“Yes,” he replied.”
“And what was it about?” she asked.
“But what did he say?”
“He was against it!”
(Presidential Anecdotes by Paul F. Boller, Jr.)
On my previous post I quoted my friend’s question about my thoughts on people cheering when persons are found guilty or executed for their crimes. He asked, “Should the church be taking a stand on this behavior?” I replied that I’d “think on this one a while.”
To be truthful, for years I have shied away from the idea of “taking a stand.” I spent my late teens and my twenties in a church where this was a well-worn expression. Stands were taken against all sorts of activities: drinking; smoking; make-up; movies; rock and roll music; and, dancing. Many of these were perceived as “worldly” and leading to “fornication.” (Ironically, with so many activities forbidden, sex in a parked car was about all there was left for teenagers to do for fun.)
Sadly, though the Bible was preached and these worldly activities proscribed, there was little teaching about sin itself. We were so busy trying to “abstain from all appearance of evil” (1 Thessalonians 5:22 KJV) that we didn’t really try to understand evil itself. Or avoid it.
Then we (Uni and I and our family) were liberated from this by a geographical move. We found a church where the Bible was clearly taught and where our freedom in Christ was taught. Our new church was not concerned about “taking a stand.” We grew in grace and knowledge. I went to seminary and entered the ministry.
Yet there were always those who took stands and felt that a stand needed to be taken on some matter or another. There were issues to be dealt with. Only it seems that these later stands were becoming more and more politicized.
Sadly, though the churches, with which I have been involved in my later years, were an improvement in many ways over the church of my teens, they all, even the ones I pastored, suffer from the same lack. And I’d suggest that this lack is common throughout the church.
We hesitate to behave and preach like Calvin Coolidge’s pastor. We don’t take a stand on sin! At least not about the sin or sins that we are guilty of.
Vengeance – the one that seems to be the springboard for the last post. Over and over we are told in the New Testament that personal vengeance is sin. Paul exhorts his readers over and over to put it aside and rather forgive. Jesus even said we are to love our enemies. There’s no place for cheering whey they get theirs!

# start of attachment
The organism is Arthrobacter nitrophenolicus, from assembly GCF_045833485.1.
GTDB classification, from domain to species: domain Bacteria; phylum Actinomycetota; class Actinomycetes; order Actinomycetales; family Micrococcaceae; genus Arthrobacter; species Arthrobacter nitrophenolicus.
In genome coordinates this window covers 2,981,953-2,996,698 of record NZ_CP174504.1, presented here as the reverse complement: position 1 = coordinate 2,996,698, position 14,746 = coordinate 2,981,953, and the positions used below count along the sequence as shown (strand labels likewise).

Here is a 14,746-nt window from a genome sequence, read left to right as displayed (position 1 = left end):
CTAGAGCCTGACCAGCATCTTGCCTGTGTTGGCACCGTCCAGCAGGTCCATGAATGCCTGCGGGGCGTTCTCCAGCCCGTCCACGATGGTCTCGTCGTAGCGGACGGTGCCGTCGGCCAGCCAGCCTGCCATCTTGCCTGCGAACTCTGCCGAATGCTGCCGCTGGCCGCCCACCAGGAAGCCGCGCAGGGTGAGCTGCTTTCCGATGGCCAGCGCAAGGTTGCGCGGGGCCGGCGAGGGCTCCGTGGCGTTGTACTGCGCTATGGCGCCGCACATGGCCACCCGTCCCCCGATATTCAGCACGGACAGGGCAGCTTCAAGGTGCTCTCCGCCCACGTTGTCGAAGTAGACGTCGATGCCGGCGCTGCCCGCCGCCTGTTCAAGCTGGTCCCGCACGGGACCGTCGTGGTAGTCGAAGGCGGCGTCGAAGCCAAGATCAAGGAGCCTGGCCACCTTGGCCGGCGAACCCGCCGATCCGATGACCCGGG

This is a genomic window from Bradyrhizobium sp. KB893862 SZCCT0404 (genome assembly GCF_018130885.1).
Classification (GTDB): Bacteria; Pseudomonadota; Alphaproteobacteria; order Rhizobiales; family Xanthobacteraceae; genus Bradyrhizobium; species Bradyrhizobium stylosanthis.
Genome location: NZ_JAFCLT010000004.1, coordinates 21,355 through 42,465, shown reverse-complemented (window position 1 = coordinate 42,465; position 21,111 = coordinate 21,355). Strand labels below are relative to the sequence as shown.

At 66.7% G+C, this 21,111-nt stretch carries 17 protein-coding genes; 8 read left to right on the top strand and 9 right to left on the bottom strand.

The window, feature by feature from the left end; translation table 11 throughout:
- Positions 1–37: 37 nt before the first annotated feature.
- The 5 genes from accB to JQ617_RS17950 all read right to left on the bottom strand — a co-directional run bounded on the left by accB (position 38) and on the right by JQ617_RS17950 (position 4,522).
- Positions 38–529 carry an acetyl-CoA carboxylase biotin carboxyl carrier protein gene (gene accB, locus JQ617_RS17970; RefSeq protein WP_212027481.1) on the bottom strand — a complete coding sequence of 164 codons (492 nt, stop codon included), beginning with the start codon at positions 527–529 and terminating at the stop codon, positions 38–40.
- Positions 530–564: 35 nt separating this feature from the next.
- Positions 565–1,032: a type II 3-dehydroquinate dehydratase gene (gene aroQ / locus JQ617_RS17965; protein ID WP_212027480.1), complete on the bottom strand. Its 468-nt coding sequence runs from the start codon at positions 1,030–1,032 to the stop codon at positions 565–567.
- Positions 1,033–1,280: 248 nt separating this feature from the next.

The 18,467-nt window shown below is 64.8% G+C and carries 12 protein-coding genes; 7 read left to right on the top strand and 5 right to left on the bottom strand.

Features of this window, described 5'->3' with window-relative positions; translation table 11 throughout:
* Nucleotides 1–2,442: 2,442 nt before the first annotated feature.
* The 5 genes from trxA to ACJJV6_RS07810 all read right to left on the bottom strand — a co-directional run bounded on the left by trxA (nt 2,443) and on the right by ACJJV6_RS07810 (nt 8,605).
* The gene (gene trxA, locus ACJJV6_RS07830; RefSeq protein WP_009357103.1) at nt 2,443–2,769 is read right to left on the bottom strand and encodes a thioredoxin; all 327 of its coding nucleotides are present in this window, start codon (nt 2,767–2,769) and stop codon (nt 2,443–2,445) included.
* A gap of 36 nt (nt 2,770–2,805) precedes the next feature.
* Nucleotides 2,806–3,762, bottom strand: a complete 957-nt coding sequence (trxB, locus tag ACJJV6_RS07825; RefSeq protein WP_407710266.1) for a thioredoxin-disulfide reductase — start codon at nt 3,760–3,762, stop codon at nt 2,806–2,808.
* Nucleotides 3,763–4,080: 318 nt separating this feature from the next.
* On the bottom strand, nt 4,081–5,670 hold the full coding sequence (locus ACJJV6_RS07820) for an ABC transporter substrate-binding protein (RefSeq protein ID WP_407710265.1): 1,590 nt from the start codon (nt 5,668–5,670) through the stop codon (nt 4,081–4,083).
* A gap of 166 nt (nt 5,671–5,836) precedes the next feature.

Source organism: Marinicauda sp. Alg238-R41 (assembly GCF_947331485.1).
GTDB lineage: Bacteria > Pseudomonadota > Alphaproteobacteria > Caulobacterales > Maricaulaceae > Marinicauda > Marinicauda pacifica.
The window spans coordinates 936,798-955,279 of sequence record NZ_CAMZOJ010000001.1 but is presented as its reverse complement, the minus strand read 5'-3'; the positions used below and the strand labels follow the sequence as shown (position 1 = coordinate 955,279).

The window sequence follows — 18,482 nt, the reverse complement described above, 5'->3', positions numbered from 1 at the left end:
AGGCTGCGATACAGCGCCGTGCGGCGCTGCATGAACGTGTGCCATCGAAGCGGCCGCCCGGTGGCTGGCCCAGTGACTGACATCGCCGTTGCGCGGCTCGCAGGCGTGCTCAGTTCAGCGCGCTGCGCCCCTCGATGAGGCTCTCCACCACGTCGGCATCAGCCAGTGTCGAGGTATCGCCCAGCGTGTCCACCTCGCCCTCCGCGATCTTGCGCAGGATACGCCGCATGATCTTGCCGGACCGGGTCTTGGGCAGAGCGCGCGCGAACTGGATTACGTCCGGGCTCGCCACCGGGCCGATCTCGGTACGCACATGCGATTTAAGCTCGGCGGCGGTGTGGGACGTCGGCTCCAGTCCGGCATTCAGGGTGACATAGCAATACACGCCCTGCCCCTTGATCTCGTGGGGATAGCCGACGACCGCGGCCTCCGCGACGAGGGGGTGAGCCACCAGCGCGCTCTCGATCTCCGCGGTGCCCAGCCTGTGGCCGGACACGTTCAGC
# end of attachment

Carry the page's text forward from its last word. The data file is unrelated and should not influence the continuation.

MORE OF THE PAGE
Greed – that which has brought our nation down. Again in the Bible we are told over and over of its evils. Yet we keep living under its control.
Slander and gossip – e-mails, Facebook, Twitter, all have become vehicles for passing on malicious and hateful lies about people we don’t like.
I’m not planning on starting a new list of “The Seven Deadly Sins.” That’s not my goal. What I am trying to do is point out what I believe is a huge deficiency in Evangelical Christian thinking, behavior and preaching.
Our modern Christianity is about self-improvement. The teaching we give and receive may or may not come directly from the pages of the Bible. But it’s softened!
So my answer to the question is Yes. The church should “take a stand” on the behaviors mentioned as well as others. They should be condemned from our pulpits, discussed in our Bible studies and in our books and our blogs. And we need to particularly examine our own lives regarding these things.
Perhaps this sounds harsh and judgmental to our modern ears. But sometimes we need to be told that some behavior is just flat wrong! There are at least two very real dangers that cannot be avoided if we don’t call sin sin!
· First, if we do not understand there is something wrong we can never take steps to correct it. We can become like those spoiled kids who are in the cart in front of us at the supermarket checkout. The mother hasn’t a clue what to do when the child throws a fit for something he or she wants. The mother can’t say “NO!” And the child is miserable.
· Secondly, the world is watching. There are those who do not even profess faith, who sometimes have a greater sense of right and wrong than those who do. And as Paul said to the Jews of his day so it can be true of us, “The name of God is slandered among the nations because of you!” (Romans 2:24)